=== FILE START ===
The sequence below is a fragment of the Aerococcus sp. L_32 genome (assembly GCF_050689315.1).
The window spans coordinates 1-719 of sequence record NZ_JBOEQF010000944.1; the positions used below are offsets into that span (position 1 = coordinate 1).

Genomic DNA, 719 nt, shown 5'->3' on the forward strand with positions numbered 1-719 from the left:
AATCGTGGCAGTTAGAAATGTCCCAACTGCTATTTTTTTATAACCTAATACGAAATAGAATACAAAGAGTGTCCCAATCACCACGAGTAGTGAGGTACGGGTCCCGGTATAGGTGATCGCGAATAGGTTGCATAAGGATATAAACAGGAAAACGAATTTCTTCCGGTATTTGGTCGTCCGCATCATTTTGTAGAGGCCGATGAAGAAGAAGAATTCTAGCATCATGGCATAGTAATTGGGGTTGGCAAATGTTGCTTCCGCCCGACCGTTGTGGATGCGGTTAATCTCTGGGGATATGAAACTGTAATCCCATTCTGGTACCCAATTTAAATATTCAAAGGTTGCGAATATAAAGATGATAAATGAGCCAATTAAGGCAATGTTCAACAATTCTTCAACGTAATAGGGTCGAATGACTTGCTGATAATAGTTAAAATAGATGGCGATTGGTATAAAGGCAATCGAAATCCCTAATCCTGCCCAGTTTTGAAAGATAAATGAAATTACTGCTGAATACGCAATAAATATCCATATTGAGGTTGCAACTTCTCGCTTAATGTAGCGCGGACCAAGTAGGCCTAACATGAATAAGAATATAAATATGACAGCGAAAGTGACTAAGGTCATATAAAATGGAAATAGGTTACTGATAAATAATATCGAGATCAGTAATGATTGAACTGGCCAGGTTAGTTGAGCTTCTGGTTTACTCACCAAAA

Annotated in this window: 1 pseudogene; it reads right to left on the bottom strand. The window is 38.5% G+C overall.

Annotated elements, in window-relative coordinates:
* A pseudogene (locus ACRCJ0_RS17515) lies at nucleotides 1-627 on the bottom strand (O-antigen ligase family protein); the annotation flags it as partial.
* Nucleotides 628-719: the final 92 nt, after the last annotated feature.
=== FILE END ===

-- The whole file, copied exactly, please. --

The sequence below is a fragment of the Aerococcus sp. L_32 genome (assembly GCF_050689315.1).
The window spans coordinates 1-719 of sequence record NZ_JBOEQF010000944.1; the positions used below are offsets into that span (position 1 = coordinate 1).

Genomic DNA, 719 nt, shown 5'->3' on the forward strand with positions numbered 1-719 from the left:
AATCGTGGCAGTTAGAAATGTCCCAACTGCTATTTTTTTATAACCTAATACGAAATAGAATACAAAGAGTGTCCCAATCACCACGAGTAGTGAGGTACGGGTCCCGGTATAGGTGATCGCGAATAGGTTGCATAAGGATATAAACAGGAAAACGAATTTCTTCCGGTATTTGGTCGTCCGCATCATTTTGTAGAGGCCGATGAAGAAGAAGAATTCTAGCATCATGGCATAGTAATTGGGGTTGGCAAATGTTGCTTCCGCCCGACCGTTGTGGATGCGGTTAATCTCTGGGGATATGAAACTGTAATCCCATTCTGGTACCCAATTTAAATATTCAAAGGTTGCGAATATAAAGATGATAAATGAGCCAATTAAGGCAATGTTCAACAATTCTTCAACGTAATAGGGTCGAATGACTTGCTGATAATAGTTAAAATAGATGGCGATTGGTATAAAGGCAATCGAAATCCCTAATCCTGCCCAGTTTTGAAAGATAAATGAAATTACTGCTGAATACGCAATAAATATCCATATTGAGGTTGCAACTTCTCGCTTAATGTAGCGCGGACCAAGTAGGCCTAACATGAATAAGAATATAAATATGACAGCGAAAGTGACTAAGGTCATATAAAATGGAAATAGGTTACTGATAAATAATATCGAGATCAGTAATGATTGAACTGGCCAGGTTAGTTGAGCTTCTGGTTTACTCACCAAAA

Annotated in this window: 1 pseudogene; it reads right to left on the bottom strand. The window is 38.5% G+C overall.

Annotated elements, in window-relative coordinates:
* A pseudogene (locus ACRCJ0_RS17515) lies at nucleotides 1-627 on the bottom strand (O-antigen ligase family protein); the annotation flags it as partial.
* Nucleotides 628-719: the final 92 nt, after the last annotated feature.